By Jennifer P. Rendon
No one, not even police personnel, is exempted from complying with laws and regulations.
The Police Regional Office 6 (PRO-6) and the Iloilo City Police Office (ICPO) reiterated this point amid claims that cops themselves violate traffic laws.
Just recently, the Liga ng Mga Barangay admitted that they can’t reprimand every person who illegally parks on roads.
Sangguniang Panlungsod ex-officio member Irene Ong, president of the Liga ng mga Barangays in Iloilo City, admitted that they have a big problem in curbing illegal parking since village chairmen are not deputized by the Land Transportation Office.
Ong particularly pointed to Barangay Veterans Village in City Proper district, Iloilo City where a number of violators are allegedly police officers.
Police Lieutenant Colonel Joem Malong, PRO-6 spokesperson, said barangay captains and traffic enforcers are simply doing their jobs if they cautioned those who violate laws and regulations.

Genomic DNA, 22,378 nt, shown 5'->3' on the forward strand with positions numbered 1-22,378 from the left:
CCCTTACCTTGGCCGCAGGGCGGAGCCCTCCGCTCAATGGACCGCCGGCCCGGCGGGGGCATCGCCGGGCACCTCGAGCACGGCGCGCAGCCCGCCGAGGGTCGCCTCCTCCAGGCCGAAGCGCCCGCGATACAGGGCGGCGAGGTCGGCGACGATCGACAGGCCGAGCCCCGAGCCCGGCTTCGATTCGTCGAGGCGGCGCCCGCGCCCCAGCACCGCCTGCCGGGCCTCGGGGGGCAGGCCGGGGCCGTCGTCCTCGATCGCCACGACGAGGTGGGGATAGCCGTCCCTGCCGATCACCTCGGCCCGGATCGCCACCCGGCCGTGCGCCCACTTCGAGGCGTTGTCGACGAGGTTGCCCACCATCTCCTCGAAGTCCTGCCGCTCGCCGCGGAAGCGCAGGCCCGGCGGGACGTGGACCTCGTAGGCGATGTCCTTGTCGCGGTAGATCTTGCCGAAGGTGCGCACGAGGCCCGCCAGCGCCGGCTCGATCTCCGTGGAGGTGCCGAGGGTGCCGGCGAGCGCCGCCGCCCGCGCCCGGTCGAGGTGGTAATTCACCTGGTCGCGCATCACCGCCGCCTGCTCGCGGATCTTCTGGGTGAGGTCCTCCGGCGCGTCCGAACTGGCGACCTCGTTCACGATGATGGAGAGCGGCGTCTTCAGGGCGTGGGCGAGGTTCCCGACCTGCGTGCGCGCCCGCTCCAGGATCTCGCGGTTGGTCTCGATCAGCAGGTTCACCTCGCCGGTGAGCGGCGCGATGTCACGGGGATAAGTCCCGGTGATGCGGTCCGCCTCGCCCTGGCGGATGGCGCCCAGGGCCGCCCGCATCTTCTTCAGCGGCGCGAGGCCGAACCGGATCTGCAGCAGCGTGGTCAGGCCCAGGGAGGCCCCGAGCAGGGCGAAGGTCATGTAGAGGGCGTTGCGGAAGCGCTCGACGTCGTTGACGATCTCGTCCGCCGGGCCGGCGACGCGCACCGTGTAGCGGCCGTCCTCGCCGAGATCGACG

“If they need to issue tickets to our personnel for committing violations, they have to do that. It is understood that we, police officers, should follow simple traffic laws,” she said.
Malong added that they fully commit to cooperate with the local government units (LGUs) in the full implementation of the road clearing operation and other related campaigns.
“We will not tolerate our personnel for any violation,” she said.
Police Captain Shella Mae Sangrines, ICPO spokesperson, seconded Malong’s statement saying there’s no exemption in the implementation of traffic rules.
Police Colonel Eric Dampal, Iloilo City Police chief, would issue a reiteration to all ICPO personnel to follow traffic rules and regulations.
Sangrines said Dampal would also direct Police Major Francisco Paguia, Iloilo City Police Station 1 commander, to check the Veterans Village area and its neighboring villages over on-road parking violations.
“For those who would remain defiant, they will be dealt with accordingly,” she said.
Sangrines also asked the public to report PNP personnel who are committing violations of the law, to include traffic rules and regulations.
Just recently, the Department of the Interior and Local Government (DILG) urged the public to make their respective LGUs liable for clearing the roads of any obstruction.
On Feb. 17, the DILG launched a new round of road clearing operations that would run for 75 days.
The order particularly aims of clearing inner and tertiary roads for public use.